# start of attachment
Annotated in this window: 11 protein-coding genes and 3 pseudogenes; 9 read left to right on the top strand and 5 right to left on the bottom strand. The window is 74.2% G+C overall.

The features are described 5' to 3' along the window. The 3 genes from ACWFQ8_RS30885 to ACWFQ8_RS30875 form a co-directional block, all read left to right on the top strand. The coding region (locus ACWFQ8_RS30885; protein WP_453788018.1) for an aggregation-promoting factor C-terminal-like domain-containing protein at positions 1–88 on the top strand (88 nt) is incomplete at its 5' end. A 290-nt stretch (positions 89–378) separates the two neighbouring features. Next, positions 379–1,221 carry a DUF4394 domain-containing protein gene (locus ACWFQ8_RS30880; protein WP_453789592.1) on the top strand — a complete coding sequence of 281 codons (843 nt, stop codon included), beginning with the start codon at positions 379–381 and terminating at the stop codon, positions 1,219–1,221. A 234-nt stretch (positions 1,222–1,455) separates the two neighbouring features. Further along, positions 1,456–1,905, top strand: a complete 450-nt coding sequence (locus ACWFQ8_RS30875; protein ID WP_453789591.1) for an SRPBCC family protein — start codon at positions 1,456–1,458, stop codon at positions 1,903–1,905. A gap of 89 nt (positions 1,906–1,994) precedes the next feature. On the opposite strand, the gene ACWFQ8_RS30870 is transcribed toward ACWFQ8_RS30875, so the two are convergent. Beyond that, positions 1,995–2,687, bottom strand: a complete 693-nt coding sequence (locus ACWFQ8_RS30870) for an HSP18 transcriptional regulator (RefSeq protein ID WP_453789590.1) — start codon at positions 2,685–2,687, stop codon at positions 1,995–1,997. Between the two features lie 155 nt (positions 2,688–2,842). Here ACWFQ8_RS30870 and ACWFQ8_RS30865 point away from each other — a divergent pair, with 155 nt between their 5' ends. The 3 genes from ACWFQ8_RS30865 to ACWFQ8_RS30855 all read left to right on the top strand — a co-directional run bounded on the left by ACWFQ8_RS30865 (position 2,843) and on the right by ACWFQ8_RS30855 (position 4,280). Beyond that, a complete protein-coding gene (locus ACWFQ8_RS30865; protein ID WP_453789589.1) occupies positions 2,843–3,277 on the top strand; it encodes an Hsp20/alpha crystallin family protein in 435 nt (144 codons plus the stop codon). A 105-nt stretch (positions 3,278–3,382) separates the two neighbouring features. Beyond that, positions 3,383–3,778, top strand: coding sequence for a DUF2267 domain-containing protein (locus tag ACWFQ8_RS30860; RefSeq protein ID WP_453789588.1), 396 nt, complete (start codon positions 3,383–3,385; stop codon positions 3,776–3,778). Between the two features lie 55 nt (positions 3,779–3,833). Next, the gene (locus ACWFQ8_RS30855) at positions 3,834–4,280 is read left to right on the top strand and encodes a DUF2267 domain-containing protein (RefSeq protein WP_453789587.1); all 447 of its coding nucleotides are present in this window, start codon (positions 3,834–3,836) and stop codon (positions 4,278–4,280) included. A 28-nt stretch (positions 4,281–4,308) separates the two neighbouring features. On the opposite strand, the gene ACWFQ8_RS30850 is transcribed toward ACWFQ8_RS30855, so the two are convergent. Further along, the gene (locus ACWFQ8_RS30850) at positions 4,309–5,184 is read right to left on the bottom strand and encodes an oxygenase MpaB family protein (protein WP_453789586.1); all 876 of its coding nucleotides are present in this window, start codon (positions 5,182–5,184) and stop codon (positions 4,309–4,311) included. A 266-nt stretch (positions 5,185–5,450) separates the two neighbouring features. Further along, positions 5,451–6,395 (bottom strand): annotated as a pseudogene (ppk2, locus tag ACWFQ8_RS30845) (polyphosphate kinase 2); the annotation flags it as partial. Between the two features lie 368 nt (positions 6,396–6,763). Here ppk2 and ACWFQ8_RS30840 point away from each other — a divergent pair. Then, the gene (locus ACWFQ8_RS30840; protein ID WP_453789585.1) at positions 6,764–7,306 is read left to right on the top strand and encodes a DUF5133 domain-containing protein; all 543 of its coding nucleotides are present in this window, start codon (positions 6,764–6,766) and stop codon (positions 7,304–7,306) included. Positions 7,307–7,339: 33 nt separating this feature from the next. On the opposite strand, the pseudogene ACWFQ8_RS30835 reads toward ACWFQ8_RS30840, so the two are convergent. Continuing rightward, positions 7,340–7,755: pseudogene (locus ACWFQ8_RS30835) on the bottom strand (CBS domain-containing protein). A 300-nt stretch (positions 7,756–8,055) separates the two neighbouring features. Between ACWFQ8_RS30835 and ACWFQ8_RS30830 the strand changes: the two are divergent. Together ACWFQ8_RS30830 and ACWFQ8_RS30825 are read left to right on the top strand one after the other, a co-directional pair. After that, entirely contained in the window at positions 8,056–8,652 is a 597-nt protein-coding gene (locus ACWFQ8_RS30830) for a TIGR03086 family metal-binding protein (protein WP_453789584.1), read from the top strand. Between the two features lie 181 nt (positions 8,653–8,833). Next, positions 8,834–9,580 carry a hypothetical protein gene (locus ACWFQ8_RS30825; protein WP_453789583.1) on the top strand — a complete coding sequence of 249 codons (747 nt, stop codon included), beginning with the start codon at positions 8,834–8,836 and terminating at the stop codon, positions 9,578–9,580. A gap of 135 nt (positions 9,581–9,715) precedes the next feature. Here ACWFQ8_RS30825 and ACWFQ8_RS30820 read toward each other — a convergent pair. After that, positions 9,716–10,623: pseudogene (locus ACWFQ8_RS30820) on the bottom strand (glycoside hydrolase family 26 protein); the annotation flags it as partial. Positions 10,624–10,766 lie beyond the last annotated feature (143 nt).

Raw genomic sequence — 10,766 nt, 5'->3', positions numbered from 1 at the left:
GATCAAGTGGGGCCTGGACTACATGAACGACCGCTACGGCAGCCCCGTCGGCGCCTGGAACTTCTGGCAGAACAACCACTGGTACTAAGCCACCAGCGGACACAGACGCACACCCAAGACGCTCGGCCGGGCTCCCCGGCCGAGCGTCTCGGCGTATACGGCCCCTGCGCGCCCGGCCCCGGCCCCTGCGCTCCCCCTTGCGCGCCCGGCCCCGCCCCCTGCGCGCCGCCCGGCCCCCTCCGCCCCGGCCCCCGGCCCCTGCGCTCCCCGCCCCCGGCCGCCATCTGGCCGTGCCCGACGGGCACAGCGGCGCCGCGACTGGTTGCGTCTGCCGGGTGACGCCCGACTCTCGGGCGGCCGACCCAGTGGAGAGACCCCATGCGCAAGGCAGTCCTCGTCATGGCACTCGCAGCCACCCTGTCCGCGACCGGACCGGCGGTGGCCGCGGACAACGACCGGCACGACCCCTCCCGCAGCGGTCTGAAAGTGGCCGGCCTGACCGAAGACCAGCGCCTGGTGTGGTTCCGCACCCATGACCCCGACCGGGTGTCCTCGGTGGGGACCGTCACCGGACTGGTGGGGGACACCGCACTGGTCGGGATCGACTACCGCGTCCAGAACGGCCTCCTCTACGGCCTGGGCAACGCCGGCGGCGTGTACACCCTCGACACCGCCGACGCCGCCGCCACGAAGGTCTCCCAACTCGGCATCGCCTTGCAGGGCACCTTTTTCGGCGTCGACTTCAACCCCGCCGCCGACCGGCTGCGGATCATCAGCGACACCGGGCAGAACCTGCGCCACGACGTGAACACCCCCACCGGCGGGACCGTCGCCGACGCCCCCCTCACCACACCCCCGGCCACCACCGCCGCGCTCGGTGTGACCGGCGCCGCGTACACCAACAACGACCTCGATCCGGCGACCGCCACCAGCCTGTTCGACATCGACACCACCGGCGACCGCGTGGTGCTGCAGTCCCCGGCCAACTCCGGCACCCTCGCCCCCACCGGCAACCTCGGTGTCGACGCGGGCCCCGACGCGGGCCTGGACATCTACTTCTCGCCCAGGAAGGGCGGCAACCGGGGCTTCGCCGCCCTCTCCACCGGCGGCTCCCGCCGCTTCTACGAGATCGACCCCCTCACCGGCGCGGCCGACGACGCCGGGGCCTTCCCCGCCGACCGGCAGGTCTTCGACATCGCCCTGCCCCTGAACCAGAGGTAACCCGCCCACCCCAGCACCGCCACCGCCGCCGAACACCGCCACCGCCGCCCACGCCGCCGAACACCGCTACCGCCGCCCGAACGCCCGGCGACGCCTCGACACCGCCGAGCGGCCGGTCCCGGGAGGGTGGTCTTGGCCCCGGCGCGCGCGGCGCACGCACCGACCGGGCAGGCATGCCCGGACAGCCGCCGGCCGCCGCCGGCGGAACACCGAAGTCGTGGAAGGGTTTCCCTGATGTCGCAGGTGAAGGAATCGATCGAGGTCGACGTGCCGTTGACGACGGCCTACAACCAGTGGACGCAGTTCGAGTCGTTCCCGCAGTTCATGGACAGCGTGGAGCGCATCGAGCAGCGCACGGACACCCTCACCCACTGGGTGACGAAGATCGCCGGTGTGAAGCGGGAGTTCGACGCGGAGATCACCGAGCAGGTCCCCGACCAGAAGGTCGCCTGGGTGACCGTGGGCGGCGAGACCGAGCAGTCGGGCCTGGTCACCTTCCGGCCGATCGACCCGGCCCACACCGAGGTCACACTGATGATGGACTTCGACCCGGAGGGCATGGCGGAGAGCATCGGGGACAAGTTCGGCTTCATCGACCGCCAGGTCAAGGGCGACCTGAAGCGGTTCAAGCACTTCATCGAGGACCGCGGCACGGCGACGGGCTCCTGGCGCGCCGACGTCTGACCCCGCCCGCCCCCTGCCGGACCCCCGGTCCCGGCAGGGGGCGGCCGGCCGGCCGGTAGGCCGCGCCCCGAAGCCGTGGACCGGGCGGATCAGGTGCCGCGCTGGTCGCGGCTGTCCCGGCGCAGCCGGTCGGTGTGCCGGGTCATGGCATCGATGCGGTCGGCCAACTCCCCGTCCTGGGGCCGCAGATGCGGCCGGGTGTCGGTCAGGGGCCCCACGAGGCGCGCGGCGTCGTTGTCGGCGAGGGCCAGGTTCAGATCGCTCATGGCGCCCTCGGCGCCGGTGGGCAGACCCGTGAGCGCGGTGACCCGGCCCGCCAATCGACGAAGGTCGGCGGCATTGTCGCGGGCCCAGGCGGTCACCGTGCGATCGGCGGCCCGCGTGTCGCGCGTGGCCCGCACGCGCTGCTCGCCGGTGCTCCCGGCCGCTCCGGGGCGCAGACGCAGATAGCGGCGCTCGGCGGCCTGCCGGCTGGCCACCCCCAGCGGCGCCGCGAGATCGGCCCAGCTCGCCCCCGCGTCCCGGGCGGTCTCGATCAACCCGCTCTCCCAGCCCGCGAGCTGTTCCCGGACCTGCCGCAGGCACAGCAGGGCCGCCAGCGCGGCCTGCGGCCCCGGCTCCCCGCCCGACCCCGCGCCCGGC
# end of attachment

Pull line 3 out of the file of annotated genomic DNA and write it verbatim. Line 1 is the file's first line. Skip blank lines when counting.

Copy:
Raw genomic sequence — 10,766 nt, 5'->3', positions numbered from 1 at the left: